9. The second case to which our attention has been drawn is an earlier case which was decided under the old law, reported in (Salisbury-Jones and Dale's Case (1894) 3 Ch. 356 , and the question that fell to be considered was whether a director who resigned before the qualifying period was under an obligation to take the qualification shares from the company, and the Court of Appeal, Lord Justice Lindley dissenting, held that he was under no obligation. Now, it is very instructive to note that decision was arrived at although there was a clause in the Articles of Association of the company to the effect:
'A director may act before acquiring his qualification, but shall in any case acquire the same within three months from his appointment, and unless he shall do so he shall be deemed to have agreed to take the said shares from the company, and the same shall be forthwith allotted'.
Lord Herschell, L. C., and Lord Justice Davey make it quite clear that but for these last words in the clause just set out there would be no question of the director being under any obligation to ac-quire the shares, and therefore what the Court had to consider was whether the last clause applied and because of the last clause there was an obligation upon the director to acquire the shares. Therefore, when the Court considered as to whether there was a contract or not, it did so only when there was an express provision in the article that the director shall be deemed to have agreed to take the shares under certain circumstances. Mr. Mathalone has relied on the dissenting judgment of Lord Justice Lindley. Undoubtedly Lord Justice Lindley is a very famous name in English judicial history, but even famous Judges sometimes find themselves in a minority and their mere fame does not entitle the Court to overlook the Judgment of the majority. But even turning to the judgment of Lord Justice Lindley, it is clear that all that that learned Lord Justice was doing was to construe the particular article to which reference has been made and where he dissented from the majority was that while the majority thought that the director having resigned before three months the provision in the clause that he shall be deemed to have agreed to take the shares did not come into operation. Lord Justice Lindley thought that the more natural and less forced meaning of the article was that once he accepted a directorship, whether he resigned thereafter or not, he should be deemed to have agreed to take the shares from the company. Therefore, neither the judgment of the majority, nor the dissenting judgment of Lord Justice Lindley is of much assistance to the contention of the respondent that the appellants should be put on the list of coutributories.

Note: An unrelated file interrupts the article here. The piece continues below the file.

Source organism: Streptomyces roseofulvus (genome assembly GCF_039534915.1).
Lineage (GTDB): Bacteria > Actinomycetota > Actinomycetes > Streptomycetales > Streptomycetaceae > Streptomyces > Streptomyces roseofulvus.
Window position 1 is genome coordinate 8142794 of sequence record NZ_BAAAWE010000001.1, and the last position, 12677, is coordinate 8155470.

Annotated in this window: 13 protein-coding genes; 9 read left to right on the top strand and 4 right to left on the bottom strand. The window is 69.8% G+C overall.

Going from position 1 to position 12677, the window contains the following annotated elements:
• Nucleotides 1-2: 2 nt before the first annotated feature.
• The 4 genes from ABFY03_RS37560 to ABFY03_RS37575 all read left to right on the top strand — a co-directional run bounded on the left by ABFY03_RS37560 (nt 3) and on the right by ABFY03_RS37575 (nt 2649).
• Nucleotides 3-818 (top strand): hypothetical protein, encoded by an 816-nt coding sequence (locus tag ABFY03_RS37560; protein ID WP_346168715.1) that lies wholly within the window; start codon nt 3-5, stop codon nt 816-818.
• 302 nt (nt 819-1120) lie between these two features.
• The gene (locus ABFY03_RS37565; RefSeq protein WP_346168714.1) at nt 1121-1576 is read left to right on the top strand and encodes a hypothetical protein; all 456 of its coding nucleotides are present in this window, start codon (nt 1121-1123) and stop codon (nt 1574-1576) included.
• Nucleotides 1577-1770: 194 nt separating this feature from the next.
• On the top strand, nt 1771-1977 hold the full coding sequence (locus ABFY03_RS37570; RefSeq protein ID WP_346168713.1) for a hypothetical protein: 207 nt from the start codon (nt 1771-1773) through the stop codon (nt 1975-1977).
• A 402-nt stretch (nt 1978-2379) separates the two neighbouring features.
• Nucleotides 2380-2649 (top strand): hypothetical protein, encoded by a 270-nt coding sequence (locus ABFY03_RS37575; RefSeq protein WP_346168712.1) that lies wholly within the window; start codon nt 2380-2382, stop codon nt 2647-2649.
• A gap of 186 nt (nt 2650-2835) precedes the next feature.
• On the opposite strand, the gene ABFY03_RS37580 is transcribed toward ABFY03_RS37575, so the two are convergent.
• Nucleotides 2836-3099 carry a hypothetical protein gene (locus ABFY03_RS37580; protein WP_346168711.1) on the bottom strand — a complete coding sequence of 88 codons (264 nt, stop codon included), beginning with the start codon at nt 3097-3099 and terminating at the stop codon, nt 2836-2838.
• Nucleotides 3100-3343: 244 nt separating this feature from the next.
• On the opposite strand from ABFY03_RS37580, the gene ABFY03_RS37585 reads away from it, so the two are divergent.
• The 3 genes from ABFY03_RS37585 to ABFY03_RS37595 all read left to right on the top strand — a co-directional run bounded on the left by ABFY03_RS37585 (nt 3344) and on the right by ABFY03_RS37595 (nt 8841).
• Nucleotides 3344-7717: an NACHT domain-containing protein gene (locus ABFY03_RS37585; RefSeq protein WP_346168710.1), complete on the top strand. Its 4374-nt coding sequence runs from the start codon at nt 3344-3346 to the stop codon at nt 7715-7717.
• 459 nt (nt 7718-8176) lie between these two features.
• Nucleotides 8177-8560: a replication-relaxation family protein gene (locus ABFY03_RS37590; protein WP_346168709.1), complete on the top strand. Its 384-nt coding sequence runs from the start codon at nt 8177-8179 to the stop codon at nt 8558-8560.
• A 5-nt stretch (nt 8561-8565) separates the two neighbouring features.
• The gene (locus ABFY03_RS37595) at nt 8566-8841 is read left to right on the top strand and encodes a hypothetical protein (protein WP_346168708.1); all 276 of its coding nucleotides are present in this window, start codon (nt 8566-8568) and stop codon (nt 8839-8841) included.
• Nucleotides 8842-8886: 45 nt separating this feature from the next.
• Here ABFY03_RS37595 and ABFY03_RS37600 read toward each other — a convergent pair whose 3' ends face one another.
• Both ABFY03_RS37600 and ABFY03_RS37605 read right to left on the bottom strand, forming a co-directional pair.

10. The result therefore is that we must differ from the view taken by the learned Judge. The appeal will therefore be allowed with costs and the order passed by the learned Judge will be set aside. The order for costs passed by the learned Judge will also be set aside and the respondent will be ordered to pay to the appellants the sum of Rs. 120/- being costs of the chamber summons. The order for costs against the liquidator is limited to the assets of the company in his hands.
11. Liberty to the appellants' attorney to with-draw the sum of Rs. 500/- deposited in Court.
12. Appeal allowed.